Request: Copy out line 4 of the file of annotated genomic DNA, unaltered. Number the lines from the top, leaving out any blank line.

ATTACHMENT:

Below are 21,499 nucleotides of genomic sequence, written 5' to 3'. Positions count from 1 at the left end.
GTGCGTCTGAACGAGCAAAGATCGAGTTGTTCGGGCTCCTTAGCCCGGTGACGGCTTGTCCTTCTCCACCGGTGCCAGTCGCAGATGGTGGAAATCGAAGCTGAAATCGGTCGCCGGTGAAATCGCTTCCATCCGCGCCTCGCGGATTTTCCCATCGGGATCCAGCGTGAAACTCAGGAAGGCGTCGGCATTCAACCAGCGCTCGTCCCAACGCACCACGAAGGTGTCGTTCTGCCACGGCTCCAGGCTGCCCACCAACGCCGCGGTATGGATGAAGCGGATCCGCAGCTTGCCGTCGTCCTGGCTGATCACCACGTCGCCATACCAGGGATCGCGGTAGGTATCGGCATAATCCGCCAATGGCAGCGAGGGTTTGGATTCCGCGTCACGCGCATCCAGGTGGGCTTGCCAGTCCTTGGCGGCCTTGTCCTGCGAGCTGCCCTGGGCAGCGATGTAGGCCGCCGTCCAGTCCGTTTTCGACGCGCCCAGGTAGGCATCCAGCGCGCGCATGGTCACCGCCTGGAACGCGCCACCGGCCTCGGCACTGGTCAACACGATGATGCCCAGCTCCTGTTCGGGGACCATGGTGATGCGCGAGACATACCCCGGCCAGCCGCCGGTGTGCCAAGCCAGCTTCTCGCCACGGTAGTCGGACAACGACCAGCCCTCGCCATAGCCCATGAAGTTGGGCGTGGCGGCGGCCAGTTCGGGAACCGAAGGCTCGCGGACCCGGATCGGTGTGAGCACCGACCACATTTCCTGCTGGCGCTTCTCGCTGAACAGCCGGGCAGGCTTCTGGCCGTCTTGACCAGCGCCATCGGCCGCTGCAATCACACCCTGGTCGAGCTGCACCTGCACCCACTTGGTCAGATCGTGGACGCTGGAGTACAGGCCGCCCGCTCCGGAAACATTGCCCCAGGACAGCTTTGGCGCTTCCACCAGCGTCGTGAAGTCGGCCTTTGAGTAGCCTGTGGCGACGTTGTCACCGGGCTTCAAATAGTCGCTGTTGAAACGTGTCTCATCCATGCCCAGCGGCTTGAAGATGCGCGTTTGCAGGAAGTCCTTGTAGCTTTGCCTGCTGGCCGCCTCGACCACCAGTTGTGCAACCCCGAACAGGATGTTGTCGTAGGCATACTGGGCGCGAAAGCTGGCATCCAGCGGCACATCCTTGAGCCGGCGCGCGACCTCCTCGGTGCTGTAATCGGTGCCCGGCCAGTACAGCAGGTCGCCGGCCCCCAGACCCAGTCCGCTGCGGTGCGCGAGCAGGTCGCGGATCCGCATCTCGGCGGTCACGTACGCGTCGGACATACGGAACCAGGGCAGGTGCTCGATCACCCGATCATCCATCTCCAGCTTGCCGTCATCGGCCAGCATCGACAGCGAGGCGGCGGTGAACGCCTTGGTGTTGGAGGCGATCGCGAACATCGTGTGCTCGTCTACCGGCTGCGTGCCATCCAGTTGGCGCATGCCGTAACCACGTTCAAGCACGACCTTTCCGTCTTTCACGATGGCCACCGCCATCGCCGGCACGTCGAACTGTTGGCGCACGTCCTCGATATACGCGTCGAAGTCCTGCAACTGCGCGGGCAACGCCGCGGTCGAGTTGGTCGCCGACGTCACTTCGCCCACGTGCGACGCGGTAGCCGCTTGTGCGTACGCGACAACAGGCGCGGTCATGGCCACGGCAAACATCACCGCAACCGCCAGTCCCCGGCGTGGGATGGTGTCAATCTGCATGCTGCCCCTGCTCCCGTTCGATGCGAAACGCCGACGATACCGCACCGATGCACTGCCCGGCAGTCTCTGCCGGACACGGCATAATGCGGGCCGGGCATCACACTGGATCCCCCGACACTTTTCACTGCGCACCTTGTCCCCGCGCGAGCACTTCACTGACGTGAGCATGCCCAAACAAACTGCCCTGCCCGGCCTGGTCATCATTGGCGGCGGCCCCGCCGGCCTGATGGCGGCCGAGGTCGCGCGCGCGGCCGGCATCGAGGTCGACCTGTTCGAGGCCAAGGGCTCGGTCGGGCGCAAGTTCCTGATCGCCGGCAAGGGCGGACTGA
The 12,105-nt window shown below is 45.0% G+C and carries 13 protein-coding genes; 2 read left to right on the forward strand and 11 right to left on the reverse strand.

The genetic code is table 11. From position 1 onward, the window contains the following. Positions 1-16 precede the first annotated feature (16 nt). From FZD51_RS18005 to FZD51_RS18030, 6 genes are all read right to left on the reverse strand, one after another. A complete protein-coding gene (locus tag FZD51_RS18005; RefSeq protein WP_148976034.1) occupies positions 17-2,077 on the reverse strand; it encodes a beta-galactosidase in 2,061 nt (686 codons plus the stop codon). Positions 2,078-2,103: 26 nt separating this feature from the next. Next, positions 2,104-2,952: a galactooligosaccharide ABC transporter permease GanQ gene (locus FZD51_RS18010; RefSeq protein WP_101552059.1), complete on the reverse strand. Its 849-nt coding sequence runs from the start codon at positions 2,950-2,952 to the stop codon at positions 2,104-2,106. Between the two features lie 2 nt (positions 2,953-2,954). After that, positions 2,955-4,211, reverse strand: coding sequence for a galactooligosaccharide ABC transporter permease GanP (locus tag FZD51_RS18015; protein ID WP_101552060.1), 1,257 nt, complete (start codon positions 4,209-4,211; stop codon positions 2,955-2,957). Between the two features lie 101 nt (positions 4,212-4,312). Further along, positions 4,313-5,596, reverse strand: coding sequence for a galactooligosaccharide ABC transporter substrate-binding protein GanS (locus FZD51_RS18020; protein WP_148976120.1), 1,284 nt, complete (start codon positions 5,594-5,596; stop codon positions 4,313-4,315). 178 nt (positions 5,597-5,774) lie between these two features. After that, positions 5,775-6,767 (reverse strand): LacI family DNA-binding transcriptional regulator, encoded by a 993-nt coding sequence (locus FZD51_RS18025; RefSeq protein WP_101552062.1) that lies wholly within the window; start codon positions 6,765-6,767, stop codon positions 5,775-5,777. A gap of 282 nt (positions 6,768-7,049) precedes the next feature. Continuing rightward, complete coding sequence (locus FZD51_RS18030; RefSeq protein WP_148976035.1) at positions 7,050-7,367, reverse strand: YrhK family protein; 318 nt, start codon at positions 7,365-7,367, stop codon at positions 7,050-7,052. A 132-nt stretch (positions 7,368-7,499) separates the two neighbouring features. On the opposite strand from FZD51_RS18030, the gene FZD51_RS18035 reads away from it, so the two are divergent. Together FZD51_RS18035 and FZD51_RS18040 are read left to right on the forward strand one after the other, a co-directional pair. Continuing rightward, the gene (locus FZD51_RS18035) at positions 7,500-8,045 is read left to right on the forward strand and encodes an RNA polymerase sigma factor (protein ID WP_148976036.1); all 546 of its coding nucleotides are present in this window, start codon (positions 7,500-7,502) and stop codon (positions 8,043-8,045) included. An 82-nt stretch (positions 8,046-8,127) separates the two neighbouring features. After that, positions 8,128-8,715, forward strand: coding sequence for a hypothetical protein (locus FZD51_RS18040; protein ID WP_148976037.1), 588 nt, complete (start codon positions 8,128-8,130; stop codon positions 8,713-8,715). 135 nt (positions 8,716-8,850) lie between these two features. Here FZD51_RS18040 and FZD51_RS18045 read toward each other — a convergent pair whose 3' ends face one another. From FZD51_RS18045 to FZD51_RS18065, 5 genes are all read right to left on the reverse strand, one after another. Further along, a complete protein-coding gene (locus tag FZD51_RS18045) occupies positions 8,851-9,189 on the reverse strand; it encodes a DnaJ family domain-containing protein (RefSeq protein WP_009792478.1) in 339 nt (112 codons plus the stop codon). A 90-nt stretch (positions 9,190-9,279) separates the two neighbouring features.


The genetic code is table 11. From position 1 onward, the window contains the following. Positions 1-16 precede the first annotated feature (16 nt). From FZD51_RS18005 to FZD51_RS18030, 6 genes are all read right to left on the reverse strand, one after another. A complete protein-coding gene (locus tag FZD51_RS18005; RefSeq protein WP_148976034.1) occupies positions 17-2,077 on the reverse strand; it encodes a beta-galactosidase in 2,061 nt (686 codons plus the stop codon). Positions 2,078-2,103: 26 nt separating this feature from the next. Next, positions 2,104-2,952: a galactooligosaccharide ABC transporter permease GanQ gene (locus FZD51_RS18010; RefSeq protein WP_101552059.1), complete on the reverse strand. Its 849-nt coding sequence runs from the start codon at positions 2,950-2,952 to the stop codon at positions 2,104-2,106. Between the two features lie 2 nt (positions 2,953-2,954). After that, positions 2,955-4,211, reverse strand: coding sequence for a galactooligosaccharide ABC transporter permease GanP (locus tag FZD51_RS18015; protein ID WP_101552060.1), 1,257 nt, complete (start codon positions 4,209-4,211; stop codon positions 2,955-2,957). Between the two features lie 101 nt (positions 4,212-4,312). Further along, positions 4,313-5,596, reverse strand: coding sequence for a galactooligosaccharide ABC transporter substrate-binding protein GanS (locus FZD51_RS18020; protein WP_148976120.1), 1,284 nt, complete (start codon positions 5,594-5,596; stop codon positions 4,313-4,315). 178 nt (positions 5,597-5,774) lie between these two features. After that, positions 5,775-6,767 (reverse strand): LacI family DNA-binding transcriptional regulator, encoded by a 993-nt coding sequence (locus FZD51_RS18025; RefSeq protein WP_101552062.1) that lies wholly within the window; start codon positions 6,765-6,767, stop codon positions 5,775-5,777. A gap of 282 nt (positions 6,768-7,049) precedes the next feature. Continuing rightward, complete coding sequence (locus FZD51_RS18030; RefSeq protein WP_148976035.1) at positions 7,050-7,367, reverse strand: YrhK family protein; 318 nt, start codon at positions 7,365-7,367, stop codon at positions 7,050-7,052. A 132-nt stretch (positions 7,368-7,499) separates the two neighbouring features. On the opposite strand from FZD51_RS18030, the gene FZD51_RS18035 reads away from it, so the two are divergent. Together FZD51_RS18035 and FZD51_RS18040 are read left to right on the forward strand one after the other, a co-directional pair. Continuing rightward, the gene (locus FZD51_RS18035) at positions 7,500-8,045 is read left to right on the forward strand and encodes an RNA polymerase sigma factor (protein ID WP_148976036.1); all 546 of its coding nucleotides are present in this window, start codon (positions 7,500-7,502) and stop codon (positions 8,043-8,045) included. An 82-nt stretch (positions 8,046-8,127) separates the two neighbouring features. After that, positions 8,128-8,715, forward strand: coding sequence for a hypothetical protein (locus FZD51_RS18040; protein ID WP_148976037.1), 588 nt, complete (start codon positions 8,128-8,130; stop codon positions 8,713-8,715). 135 nt (positions 8,716-8,850) lie between these two features. Here FZD51_RS18040 and FZD51_RS18045 read toward each other — a convergent pair whose 3' ends face one another. From FZD51_RS18045 to FZD51_RS18065, 5 genes are all read right to left on the reverse strand, one after another. Further along, a complete protein-coding gene (locus tag FZD51_RS18045) occupies positions 8,851-9,189 on the reverse strand; it encodes a DnaJ family domain-containing protein (RefSeq protein WP_009792478.1) in 339 nt (112 codons plus the stop codon). A 90-nt stretch (positions 9,190-9,279) separates the two neighbouring features.